April 13, 2011: Charlotte ends its regular season with a win over an Atlanta team resting its starters. Augustin finishes the season on a high note, averaging 16.7 points and 10.7 assists with 65% shooting in his last three games, though it should be added that none of them had playoff implications on either side. In an exit interview the next day, Stephen Jackson tells Silas and General Manager Rod Higgins that he wants to stay in Charlotte. Jackson also has a revealing end-of-season presser, saying that he lost respect for Larry Brown before the season when Brown told him that they weren’t going to be a playoff team. Augustin adds, “We have a good coach now.” Felton sits out of Denver’s final game of the regular season against the Jazz, so he can rest for the highly-anticipated THUNDERNUGGETS matchup.

April 25, 2011: The Nuggets avoid a sweep and Felton gets his first playoff victory of his career. It was mostly thanks to starting point guard Ty Lawson’s 27 points, though. Two nights later, their season ends in OKC. The next day, General Manager Manager Masai Ujiri says, “We are going to try and keep the core together and build from here.” With a team characterized by interchangeable high-quality parts and no true stars, however, one has to wonder who makes up the “core.”

June 23, 2011: On draft day, new Charlotte GM Rich Cho pulls off a three-team deal with the Milwaukee Bucks and Sacramento Kings. Going out are Stephen Jackson and Shaun Livingston, coming in are Corey Maggette and the #7 pick in the draft. The Bobs already owned the #9 pick, but added another with their sights set on a defensive big. They unsurprisingly take Bismack Biyombo at #7, then at #9 they choose Kemba Walker, an undersized point guard. Immediately, there are questions about Augustin’s future with the team. Also that night, Felton is traded to the Blazers for Andre Miller. This is his third new team in less than a year, after spending his first five years with the Bobcats. Thankfully, he’s reunited with Gerald Wallace, the original Bobcat.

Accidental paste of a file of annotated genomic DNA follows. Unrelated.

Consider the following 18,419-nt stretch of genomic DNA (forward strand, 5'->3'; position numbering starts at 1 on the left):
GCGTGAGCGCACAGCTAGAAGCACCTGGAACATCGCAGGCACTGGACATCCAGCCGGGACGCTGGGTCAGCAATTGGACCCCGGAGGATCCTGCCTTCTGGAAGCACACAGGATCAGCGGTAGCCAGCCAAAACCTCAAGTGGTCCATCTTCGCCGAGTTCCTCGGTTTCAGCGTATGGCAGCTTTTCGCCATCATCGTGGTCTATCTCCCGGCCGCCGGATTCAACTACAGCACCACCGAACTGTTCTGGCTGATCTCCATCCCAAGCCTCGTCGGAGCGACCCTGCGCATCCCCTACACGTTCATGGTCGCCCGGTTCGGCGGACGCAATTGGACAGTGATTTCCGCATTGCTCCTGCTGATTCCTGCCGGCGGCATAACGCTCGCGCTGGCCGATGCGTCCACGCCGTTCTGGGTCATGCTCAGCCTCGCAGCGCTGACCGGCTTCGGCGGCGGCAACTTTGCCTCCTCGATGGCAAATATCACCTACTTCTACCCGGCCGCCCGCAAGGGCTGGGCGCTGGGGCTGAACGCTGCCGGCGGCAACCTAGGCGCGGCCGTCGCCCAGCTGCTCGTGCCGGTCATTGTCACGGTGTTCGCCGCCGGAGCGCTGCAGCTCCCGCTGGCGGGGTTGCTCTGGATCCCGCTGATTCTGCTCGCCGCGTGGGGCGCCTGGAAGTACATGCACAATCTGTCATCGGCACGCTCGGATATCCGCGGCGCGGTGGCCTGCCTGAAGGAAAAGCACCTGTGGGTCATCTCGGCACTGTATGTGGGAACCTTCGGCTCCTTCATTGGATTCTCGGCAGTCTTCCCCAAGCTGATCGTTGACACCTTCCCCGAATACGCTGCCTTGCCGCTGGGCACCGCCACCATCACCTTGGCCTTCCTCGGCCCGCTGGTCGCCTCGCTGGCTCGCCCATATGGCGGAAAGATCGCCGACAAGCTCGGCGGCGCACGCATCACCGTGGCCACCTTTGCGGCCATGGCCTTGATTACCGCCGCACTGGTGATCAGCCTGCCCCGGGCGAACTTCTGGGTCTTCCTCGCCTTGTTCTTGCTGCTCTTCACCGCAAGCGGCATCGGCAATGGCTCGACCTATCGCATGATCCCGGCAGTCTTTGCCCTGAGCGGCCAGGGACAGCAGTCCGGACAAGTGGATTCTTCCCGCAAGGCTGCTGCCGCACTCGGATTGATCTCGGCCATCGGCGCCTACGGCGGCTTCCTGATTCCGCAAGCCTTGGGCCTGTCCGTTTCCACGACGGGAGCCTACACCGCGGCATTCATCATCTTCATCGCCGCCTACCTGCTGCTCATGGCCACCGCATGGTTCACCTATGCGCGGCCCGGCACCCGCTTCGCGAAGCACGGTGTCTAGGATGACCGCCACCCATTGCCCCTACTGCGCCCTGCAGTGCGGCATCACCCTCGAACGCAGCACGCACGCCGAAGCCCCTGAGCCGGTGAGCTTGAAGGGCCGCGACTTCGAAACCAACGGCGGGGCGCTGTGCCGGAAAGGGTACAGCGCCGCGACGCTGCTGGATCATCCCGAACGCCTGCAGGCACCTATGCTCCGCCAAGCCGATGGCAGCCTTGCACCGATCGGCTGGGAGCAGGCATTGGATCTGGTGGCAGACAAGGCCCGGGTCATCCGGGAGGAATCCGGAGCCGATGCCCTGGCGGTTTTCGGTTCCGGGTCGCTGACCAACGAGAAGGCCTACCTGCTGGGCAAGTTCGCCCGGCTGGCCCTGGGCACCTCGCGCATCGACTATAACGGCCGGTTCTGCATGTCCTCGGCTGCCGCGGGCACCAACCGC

It’s been three years since they were questionably aligned in Charlotte and I’m not sure either of these point guards has found his place yet. Felton, the superior player based on his defensive ability and relative consistency, has found himself in a superior situation — he has talented teammates and he does not have a highly-touted rookie competing with him for minutes. However, he’s let himself go this summer to the point where Jonathan Abrams said, “he looks like a roly-poly.” So there’s that.

Augustin’s in a tricky spot, even if he knows it well. He can play with the younger Walker for stretches on a rebuilding team, but we all know they can’t both be part of the long-term plan. On the court, these players are extremely similar right now, but Kemba’s bringing Charlotte the personality, the smile, and the NCAA Champion pedigree, while Augustin is weighed down by years of up-and-down play and a continually shifting role. It feels like the best thing for Augustin is to get a fresh start somewhere else. Mind you, if there’s one thing that we’ve learned through this saga, one’s place within the context of a team and in the landscape of the NBA can change instantaneously.